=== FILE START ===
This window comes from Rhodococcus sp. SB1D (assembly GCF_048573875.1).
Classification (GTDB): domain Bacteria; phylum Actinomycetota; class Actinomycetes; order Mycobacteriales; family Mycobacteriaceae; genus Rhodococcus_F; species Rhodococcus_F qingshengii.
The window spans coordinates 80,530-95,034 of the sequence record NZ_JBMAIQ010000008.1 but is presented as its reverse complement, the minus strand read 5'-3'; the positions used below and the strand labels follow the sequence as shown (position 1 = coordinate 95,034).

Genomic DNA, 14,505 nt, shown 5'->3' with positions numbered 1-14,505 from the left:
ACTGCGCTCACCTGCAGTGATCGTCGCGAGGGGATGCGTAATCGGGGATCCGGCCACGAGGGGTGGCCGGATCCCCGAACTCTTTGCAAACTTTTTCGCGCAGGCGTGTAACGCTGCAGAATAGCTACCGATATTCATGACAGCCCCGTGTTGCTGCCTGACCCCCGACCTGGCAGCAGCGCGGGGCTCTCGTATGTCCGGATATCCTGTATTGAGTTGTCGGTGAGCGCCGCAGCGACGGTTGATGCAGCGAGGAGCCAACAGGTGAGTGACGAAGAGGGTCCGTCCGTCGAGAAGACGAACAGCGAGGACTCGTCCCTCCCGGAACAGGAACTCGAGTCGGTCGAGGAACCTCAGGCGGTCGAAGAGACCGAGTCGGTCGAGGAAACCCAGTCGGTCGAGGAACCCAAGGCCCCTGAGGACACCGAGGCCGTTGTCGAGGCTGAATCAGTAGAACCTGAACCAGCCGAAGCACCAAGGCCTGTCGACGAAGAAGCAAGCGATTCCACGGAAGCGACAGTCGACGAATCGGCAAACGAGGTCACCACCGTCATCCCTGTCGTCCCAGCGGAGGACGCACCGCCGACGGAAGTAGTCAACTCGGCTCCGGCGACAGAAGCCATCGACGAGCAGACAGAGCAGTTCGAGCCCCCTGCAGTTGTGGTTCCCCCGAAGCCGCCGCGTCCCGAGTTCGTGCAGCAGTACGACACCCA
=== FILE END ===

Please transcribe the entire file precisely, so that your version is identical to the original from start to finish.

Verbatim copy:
This window comes from Rhodococcus sp. SB1D (assembly GCF_048573875.1).
Classification (GTDB): domain Bacteria; phylum Actinomycetota; class Actinomycetes; order Mycobacteriales; family Mycobacteriaceae; genus Rhodococcus_F; species Rhodococcus_F qingshengii.
The window spans coordinates 80,530-95,034 of the sequence record NZ_JBMAIQ010000008.1 but is presented as its reverse complement, the minus strand read 5'-3'; the positions used below and the strand labels follow the sequence as shown (position 1 = coordinate 95,034).

Genomic DNA, 14,505 nt, shown 5'->3' with positions numbered 1-14,505 from the left:
ACTGCGCTCACCTGCAGTGATCGTCGCGAGGGGATGCGTAATCGGGGATCCGGCCACGAGGGGTGGCCGGATCCCCGAACTCTTTGCAAACTTTTTCGCGCAGGCGTGTAACGCTGCAGAATAGCTACCGATATTCATGACAGCCCCGTGTTGCTGCCTGACCCCCGACCTGGCAGCAGCGCGGGGCTCTCGTATGTCCGGATATCCTGTATTGAGTTGTCGGTGAGCGCCGCAGCGACGGTTGATGCAGCGAGGAGCCAACAGGTGAGTGACGAAGAGGGTCCGTCCGTCGAGAAGACGAACAGCGAGGACTCGTCCCTCCCGGAACAGGAACTCGAGTCGGTCGAGGAACCTCAGGCGGTCGAAGAGACCGAGTCGGTCGAGGAAACCCAGTCGGTCGAGGAACCCAAGGCCCCTGAGGACACCGAGGCCGTTGTCGAGGCTGAATCAGTAGAACCTGAACCAGCCGAAGCACCAAGGCCTGTCGACGAAGAAGCAAGCGATTCCACGGAAGCGACAGTCGACGAATCGGCAAACGAGGTCACCACCGTCATCCCTGTCGTCCCAGCGGAGGACGCACCGCCGACGGAAGTAGTCAACTCGGCTCCGGCGACAGAAGCCATCGACGAGCAGACAGAGCAGTTCGAGCCCCCTGCAGTTGTGGTTCCCCCGAAGCCGCCGCGTCCCGAGTTCGTGCAGCAGTACGACACCCA